Pumping the numbers: Part 1

I recently encountered a question on Quora asking why gun control advocates always include suicides in their claims about gun violence. It referenced an article written by Daniel Brown for Business Insider entitled “These are the 10 US states with the weakest gun laws in 2017”

The main reason for adding other firearm-related deaths is that it inflates the numbers, increasing their propaganda value. There’s nothing wrong with propaganda. It’s a time-honored tool that is freely employed by both sides of the gun debate.

A very close runner-up reason is that counting only murders paints a very different picture.

Some dictionaries say violence can be an act against oneself as well as another person. However, savvy gun-control message strategists know that the average person who hears or reads the word “violence” and thinks only of actions against another person. Add the word “gun” and they have a real action phrase that ignores the many other weapons used to kill another person.

Homicides and suicides are both violent acts but homicides are what we worry about in terms of a threat to the public at large.

No one is dismissing the tragedy of suicide. Suicide happens all too frequently but it is a separate problem with different causes. For more on suicide, see “This violence is real and we’re ignoring it”

If we focus on what most people consider violence there is a huge shift in the rankings.

Business Insider cited ten states in its list. Starting with No. 1 Mississippi, the order is Kansas, Missouri, Arizona, Idaho, Wyoming, Alaska, Louisiana, Kentucky and Vermont.

It would be interesting to learn the criteria used by Mr. Brown to select the ten states other than anecdotal comments from the Giffords Law Center. They are certainly not the ten states the Giffords Law Center identified as having the worst gun death rates on its 2017 report card. Nor are they the ten states with the highest gun-death rate according to the Centers for Disease Control report for 2016.

Adding to the mystery of Mr. Brown’s picks is the fact that his chosen states don’t really stand out for having uniquely weak gun laws.

The Giffords Law Center gave failing grades to 24 states and a grade of D to five more. All of the states that received a F have similar laws regarding background checks, gun shows, purchasing and possessing firearms, including military-style rifles and high-capacity magazines. The only substantive variations come from differences in handgun carry laws.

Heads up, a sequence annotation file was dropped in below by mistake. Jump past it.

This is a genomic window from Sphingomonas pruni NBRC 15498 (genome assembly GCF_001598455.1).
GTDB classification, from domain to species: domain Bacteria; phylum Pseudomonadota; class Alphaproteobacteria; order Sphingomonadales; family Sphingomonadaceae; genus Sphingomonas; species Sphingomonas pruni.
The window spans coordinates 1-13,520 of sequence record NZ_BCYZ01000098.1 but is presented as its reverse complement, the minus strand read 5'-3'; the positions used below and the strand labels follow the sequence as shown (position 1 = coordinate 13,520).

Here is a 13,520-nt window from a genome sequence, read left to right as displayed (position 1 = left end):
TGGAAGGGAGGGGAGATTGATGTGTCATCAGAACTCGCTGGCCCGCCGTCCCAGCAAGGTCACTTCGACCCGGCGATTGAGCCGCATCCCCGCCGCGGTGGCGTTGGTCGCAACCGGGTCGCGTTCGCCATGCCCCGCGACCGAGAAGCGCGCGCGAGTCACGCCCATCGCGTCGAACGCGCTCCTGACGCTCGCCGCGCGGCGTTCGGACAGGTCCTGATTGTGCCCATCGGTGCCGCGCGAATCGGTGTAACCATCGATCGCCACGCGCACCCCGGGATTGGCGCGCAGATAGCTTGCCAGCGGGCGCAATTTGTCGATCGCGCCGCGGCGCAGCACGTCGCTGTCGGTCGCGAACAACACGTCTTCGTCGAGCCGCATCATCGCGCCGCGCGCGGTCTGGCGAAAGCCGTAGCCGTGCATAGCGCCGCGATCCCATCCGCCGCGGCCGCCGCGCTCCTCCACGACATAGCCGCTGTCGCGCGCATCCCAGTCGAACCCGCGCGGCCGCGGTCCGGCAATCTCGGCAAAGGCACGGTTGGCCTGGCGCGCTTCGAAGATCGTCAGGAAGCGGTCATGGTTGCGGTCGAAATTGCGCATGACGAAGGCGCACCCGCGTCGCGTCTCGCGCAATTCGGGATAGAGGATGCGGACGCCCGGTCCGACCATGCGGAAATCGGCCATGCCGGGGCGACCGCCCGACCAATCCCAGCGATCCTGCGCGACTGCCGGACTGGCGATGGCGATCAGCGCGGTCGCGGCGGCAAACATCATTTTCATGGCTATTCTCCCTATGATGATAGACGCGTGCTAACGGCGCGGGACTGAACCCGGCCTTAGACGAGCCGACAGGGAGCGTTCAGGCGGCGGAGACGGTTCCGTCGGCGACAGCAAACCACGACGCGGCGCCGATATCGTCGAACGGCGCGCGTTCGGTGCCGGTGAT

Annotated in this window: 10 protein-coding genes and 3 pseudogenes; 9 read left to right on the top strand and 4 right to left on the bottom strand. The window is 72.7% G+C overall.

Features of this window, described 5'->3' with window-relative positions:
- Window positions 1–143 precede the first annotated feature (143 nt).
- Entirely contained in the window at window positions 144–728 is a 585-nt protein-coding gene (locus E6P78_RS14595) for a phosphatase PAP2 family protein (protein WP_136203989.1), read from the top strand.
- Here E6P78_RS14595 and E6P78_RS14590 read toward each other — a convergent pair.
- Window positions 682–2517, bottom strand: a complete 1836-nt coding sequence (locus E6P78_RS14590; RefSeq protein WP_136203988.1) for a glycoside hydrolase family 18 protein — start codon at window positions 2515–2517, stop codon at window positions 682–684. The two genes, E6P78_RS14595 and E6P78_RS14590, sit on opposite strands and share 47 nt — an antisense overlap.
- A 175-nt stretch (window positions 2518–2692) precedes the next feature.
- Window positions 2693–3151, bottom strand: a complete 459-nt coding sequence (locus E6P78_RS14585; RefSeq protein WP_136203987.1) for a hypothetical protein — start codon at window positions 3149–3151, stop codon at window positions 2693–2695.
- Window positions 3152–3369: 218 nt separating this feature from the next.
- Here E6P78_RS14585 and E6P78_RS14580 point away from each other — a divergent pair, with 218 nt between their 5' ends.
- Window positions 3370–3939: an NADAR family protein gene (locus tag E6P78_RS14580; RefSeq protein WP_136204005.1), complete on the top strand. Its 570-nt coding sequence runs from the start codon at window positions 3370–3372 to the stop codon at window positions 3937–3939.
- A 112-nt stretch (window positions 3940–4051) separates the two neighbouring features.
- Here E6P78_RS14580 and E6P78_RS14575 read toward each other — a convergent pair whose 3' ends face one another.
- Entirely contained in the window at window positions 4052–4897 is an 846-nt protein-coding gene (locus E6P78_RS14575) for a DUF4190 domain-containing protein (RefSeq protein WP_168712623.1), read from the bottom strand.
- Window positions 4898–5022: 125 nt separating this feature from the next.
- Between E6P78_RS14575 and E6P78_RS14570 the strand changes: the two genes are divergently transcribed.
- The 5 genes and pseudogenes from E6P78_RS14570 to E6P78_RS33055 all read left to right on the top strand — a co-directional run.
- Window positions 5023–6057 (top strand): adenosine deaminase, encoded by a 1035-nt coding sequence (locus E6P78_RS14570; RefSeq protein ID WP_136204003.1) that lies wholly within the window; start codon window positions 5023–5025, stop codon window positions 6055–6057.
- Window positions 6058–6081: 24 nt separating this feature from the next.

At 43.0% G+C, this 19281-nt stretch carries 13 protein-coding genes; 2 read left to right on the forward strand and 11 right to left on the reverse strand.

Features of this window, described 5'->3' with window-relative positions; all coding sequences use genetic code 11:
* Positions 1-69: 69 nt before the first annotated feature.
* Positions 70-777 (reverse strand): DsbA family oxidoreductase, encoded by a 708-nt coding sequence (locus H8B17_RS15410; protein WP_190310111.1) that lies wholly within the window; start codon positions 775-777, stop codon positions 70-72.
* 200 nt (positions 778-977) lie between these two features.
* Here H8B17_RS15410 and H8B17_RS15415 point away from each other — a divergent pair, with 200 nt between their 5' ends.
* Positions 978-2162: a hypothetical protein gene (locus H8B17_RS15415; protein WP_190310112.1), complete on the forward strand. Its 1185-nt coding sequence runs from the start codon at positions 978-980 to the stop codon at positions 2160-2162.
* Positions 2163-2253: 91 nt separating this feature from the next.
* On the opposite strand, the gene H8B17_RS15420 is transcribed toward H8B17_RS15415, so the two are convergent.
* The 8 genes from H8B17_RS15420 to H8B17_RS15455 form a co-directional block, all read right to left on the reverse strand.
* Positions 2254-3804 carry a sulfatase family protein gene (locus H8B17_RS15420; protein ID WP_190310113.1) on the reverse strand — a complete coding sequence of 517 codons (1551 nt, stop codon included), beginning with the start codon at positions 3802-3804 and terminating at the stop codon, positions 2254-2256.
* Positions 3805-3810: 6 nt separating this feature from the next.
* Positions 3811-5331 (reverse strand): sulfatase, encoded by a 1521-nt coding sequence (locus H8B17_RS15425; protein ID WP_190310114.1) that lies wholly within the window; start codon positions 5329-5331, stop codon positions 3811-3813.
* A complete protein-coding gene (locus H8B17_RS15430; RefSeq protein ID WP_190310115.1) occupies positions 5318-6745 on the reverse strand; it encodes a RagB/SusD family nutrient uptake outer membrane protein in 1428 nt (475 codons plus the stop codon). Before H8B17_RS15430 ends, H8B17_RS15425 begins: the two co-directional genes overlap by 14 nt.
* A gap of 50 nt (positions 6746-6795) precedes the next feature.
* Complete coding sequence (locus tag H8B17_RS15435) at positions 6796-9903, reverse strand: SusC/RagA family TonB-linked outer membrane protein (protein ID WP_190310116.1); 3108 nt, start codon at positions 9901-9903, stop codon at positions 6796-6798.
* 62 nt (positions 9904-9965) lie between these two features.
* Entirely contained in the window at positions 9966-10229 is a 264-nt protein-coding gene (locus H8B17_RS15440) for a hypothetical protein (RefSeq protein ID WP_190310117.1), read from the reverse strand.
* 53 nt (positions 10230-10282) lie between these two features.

Kentucky and Louisiana like most states in the U.S., permit open carry of a handgun but require a permit to carry a concealed handgun.

All of the other states in Mr. Brown’s list are what is known as “constitutional carry” states. This means they don’t require a state-issued permit to carry a handgun either openly or concealed. There are currently twelve states that are effectively constitutional carry states and Arkansas simply needs some legislative tweaks to its laws to become the thirteenth.

When it comes to gun control advocates’ most cherished ideals, all of the states are disappointments. None of them, like almost all of the other 14 F-graded states, have any special restrictions on military-style rifles or magazine capacity; none of them require universal background checks, none of them require permits to purchase a gun or to be a gun owner and none of them have any type of firearm registration. Many of them do have things like stand-your-ground laws and castle-doctrine laws. They might as well be the Old West as portrayed by Hollywood.

In part two, a look at how these states stack up in terms of true gun violence.

All content except where noted copyright © 2018 Bill Cawthon/Tritignomi

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